Paris Peace Conf. 184.02302/2
The Chief of Staff, American Expeditionary Forces ( McAndrews ), to the Chief of Engineers, A. E. F. ( Langfitt )
January 6, 1919.
Subject: Report of General McKinstry, War Damages Board, dated December 30, 1918.
- The report from General McKinstry calls for an organization, for equipment, and authority for the expenditure of funds of the A. E. F., the furnishing of which is absolutely beyond the bounds of possibility. There is no authority for the expenditure of funds of the A. E. F. for many of the purposes stated. For instance, employment of civilian engineers, clerks, etc., and the renting of the necessary buildings to do the work that pertains wholly to that of the Peace Commission. It would seem impossible to furnish anything like the vast number of officers called for; motor transportation called for; and the clerical force, etc., desired, without seriously crippling the efficiency of the A. E. F. Apparently General McKinstry has not carefully considered the limited means at the disposal of the A. E. F., especially for the performance of work that is really beyond its scope.
- It is the intention of the C. in C. to in every possible way aid the Peace Commission in the evaluation of war damages in France [Page 619] and Belgium, but the aid given must be such as is possible by using existing facilities. General McKinstry must make use of agencies already existing rather than create a vast organization which must prove wasteful of the limited resources of the A. E. F. Commanding Generals of our Armies, of the S. O. S. and of other parts of the A. E. F. will be directed to place at General McKinstry’s disposal existing facilities in order that they may aid in the work desired without taking them from their present duties.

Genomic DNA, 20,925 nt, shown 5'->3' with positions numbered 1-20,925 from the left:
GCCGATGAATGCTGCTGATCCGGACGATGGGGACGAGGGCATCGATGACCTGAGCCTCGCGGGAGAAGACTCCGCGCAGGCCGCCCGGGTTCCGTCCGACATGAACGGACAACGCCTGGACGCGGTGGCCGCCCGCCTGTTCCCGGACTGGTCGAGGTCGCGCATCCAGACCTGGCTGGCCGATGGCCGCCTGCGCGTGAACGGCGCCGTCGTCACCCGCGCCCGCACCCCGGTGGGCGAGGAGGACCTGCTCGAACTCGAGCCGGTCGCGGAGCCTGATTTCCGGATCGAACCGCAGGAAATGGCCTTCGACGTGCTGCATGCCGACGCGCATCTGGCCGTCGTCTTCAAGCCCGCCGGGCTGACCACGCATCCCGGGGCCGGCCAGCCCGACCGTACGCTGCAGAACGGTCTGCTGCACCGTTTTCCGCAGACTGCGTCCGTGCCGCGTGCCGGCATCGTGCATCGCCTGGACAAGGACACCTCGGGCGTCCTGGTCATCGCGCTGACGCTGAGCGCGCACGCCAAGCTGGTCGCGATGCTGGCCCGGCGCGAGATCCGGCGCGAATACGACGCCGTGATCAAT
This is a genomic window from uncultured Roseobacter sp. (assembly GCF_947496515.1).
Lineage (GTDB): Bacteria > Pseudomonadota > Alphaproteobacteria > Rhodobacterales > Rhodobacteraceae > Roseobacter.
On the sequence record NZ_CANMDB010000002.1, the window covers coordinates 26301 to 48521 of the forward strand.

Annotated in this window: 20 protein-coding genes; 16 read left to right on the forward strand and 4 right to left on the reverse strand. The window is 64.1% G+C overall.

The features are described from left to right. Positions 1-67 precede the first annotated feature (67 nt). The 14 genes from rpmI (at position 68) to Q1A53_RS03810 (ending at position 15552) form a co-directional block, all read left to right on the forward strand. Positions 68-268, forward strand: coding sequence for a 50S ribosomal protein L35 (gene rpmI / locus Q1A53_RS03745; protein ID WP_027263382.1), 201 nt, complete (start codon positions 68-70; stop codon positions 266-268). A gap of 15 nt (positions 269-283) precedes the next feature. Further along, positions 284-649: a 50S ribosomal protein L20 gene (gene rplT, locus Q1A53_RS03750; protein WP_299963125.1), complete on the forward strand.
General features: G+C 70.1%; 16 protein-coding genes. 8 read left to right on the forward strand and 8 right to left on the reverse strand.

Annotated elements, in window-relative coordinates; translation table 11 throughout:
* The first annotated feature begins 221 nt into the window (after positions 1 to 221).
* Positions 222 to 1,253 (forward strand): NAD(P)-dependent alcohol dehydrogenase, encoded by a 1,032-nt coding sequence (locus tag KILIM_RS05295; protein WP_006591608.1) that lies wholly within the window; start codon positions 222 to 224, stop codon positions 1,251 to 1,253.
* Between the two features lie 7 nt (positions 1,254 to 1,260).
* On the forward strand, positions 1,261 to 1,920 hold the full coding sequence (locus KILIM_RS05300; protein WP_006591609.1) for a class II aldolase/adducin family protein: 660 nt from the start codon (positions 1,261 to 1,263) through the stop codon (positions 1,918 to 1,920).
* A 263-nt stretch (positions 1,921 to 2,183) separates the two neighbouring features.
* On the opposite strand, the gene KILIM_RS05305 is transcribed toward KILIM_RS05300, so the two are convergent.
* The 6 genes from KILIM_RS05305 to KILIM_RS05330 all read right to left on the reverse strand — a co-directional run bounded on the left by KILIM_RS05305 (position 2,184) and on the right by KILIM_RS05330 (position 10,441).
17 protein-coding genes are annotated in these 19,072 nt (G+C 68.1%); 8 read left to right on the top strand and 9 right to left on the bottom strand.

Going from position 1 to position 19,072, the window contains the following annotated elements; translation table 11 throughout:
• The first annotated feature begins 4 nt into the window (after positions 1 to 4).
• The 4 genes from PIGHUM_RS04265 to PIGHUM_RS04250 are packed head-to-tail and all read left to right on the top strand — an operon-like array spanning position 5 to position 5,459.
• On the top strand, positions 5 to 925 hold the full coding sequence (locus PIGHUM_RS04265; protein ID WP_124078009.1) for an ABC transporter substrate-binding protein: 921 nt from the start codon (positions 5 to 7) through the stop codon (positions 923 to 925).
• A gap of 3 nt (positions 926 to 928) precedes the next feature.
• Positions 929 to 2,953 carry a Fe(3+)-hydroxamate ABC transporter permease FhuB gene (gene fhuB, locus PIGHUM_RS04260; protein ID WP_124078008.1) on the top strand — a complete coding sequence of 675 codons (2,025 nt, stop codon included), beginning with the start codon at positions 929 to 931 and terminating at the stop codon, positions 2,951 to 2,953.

- There are serious objections to the gathering together in Paris of the number of officers that General McKinstry suggests. Due to conditions, every effort has been made, and is being made by the Commanding General, S. O. S., and by the Commanding General, District of Paris, to reduce to the very minimum the number of American officers stationed in Paris. To add to that number 50 or 60, together with other personnel, cannot be approved, unless the very best of reasons are given as to the necessity for stationing all that personnel in Paris.
Your recommendations on this subject are desired.
James W. McAndrews